Study: Most Workers Satisfied With Pay-Benefits Balance

New Research from EBRI: Most Workers Satisfied With Pay-Benefits Balance; Health Insurance Remains Key Job-Choice Factor


WASHINGTON, DC—Most workers are satisfied with the health benefits they have now and express little interest in changing the current mix of benefits and wages offered by their employers, according to a new survey by the nonpartisan Employee Benefit Research Institute (EBRI).

And even though enactment of the Patient Protection and Affordable Care Act (PPACA) has raised questions about whether employers will continue to offer health coverage to their workers in the future, the importance of benefits in choosing a job—especially health insurance—remains high.

“By far, health insurance in particular continues to be the most important employee benefit to workers,” said Paul Fronstin, director of EBRI’s Health Research and Education Program, and author of the new report from the 2013 Health and Voluntary Workplace Benefits Survey (WBS) measuring public opinion surrounding employment-based health coverage. The survey was conducted by EBRI and Greenwald and Associates.

Fronstin also noted that workers who have health coverage are generally satisfied with it. One-half of those with employment-based health insurance coverage are extremely (12 percent) or very satisfied (39 percent) with their current plans, and 37 percent are somewhat satisfied. Only 10 percent say they are not too (8 percent) or not at all (2 percent) satisfied. The percentage of workers satisfied with their health benefits has been consistently high since the survey was launched in 1998.

“While there may be a lot of questions about the future of the American health insurance system, the majority of those who have health coverage like the plan they have,” said Ruth Helman of Greenwald and Associates, the co-author of the report.

EBRI’s report notes that PPACA has raised the question of whether employers will continue to offer health coverage in the future, and if so, to which workers. This stems from the health insurance exchange provisions in the new law, which, once they are fully operational and certain insurance-market reforms take effect, will provide workers with an expanded number of options beyond their employers to obtain health coverage. In addition, there are ongoing debates in Congress over whether to reduce or even end current tax preferences for employment-based health benefits.

The EBRI survey finds that if current tax preferences for employment-based health benefits were to change, and the benefits were to become taxable, 39 percent of individuals say they would continue with their current level of coverage—virtually unchanged from the 40 percent level in 2012 but up from 31 percent who indicated that preference in 2011.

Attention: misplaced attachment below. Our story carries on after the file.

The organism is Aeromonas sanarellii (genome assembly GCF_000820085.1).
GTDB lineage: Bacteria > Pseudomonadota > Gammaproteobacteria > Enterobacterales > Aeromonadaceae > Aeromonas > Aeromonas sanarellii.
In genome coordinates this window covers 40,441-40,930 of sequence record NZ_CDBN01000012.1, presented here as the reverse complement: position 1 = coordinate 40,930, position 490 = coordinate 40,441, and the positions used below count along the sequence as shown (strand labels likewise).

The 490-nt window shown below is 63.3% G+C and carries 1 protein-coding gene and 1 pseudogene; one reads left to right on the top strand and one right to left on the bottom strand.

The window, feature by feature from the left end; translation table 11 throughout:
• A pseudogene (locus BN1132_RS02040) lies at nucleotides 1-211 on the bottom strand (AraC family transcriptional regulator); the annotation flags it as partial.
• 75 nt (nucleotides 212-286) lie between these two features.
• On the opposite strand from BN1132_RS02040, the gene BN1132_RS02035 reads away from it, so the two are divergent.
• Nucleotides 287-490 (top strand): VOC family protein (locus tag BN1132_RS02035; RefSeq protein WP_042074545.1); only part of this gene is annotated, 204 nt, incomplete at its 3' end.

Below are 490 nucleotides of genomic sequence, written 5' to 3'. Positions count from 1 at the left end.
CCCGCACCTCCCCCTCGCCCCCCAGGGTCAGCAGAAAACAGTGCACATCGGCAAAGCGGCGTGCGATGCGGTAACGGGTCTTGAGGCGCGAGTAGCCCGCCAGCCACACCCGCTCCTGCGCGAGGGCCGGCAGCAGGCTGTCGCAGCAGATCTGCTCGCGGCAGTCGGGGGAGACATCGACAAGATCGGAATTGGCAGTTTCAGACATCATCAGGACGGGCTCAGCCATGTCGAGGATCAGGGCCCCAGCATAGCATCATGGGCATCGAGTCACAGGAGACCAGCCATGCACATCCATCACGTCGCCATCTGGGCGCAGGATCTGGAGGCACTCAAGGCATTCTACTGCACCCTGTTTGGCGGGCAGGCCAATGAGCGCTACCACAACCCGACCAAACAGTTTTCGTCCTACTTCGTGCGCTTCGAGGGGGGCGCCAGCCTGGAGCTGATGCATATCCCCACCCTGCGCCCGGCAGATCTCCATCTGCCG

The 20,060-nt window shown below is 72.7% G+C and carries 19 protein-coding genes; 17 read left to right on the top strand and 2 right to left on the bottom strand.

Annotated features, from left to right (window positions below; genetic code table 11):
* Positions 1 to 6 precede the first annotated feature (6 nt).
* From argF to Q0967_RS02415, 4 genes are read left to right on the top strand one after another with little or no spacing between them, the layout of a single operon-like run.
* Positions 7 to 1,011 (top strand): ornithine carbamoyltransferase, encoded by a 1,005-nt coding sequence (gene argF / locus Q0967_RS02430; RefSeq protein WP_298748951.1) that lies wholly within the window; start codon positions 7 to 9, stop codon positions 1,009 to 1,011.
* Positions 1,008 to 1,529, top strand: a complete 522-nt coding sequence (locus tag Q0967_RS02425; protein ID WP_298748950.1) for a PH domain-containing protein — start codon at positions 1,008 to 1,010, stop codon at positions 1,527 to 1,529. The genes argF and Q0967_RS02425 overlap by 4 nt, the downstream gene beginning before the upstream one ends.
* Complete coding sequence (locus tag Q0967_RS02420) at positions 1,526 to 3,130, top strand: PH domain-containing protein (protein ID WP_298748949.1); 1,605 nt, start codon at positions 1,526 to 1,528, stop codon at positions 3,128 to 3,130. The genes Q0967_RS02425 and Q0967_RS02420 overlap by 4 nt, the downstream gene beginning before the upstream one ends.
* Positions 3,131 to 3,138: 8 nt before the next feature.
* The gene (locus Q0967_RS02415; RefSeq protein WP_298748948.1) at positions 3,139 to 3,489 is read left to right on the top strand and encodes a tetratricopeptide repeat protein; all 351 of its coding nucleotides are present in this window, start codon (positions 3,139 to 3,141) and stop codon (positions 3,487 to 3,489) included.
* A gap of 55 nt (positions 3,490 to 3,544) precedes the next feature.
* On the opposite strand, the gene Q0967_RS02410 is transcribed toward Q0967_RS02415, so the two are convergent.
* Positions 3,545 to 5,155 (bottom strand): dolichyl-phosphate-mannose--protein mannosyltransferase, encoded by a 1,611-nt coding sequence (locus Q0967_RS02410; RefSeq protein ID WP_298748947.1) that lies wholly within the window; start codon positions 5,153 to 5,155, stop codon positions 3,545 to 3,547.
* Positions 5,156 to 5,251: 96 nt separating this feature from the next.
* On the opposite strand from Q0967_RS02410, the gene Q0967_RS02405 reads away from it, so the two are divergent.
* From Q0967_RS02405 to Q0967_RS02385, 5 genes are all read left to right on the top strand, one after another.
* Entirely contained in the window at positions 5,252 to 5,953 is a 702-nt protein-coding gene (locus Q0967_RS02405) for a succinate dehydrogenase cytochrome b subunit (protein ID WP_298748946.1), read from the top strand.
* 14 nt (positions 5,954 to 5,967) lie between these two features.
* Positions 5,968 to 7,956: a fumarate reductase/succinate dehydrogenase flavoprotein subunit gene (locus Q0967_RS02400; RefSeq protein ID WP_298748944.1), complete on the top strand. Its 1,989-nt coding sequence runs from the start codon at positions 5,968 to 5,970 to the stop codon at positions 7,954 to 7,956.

Also, the WBS found that even though most respondents expressed a desire for greater choice of health plans, individuals are not highly comfortable that they could use an objective rating system (such as that provided by the health insurance exchanges), to choose health insurance. Nor are they extremely confident that a rating system could help them choose the best health insurance.

Overall, workers are of mixed minds when it comes to their preferred methods for obtaining health insurance. About one-third (35 percent) prefer to continue getting coverage the way they do today. Nearly one-half (45 percent) prefer to choose their insurance plan, having their employer pay the same amount it currently spends toward that insurance, and then paying the remaining amounts themselves. And one-fifth (21 percent) prefer their employer to give them the money and allow the workers to decide whether to purchase coverage at all, and how much to spend.

The full report, “Views on Employment-Based Health Benefits: Findings from the 2013 Health and Voluntary Workplace Benefits Survey,” is published in the December EBRI Notes, available at Commemorating its 35th anniversary in 2013, the Employee Benefit Research Institute is a private, nonpartisan, nonprofit research institute based in Washington, DC, that focuses on health, savings, retirement, and economic security issues. EBRI does not lobby and does not take policy positions. The work of EBRI is made possible by funding from its members and sponsors, which include a broad range of public, private, for-profit and nonprofit organizations. For more information go to or

Contact: Stephen Blakely, EBRI: 202/775-6341,

Paul Fronstin, EBRI (author), 202/775-6352,

Posted: December 2013

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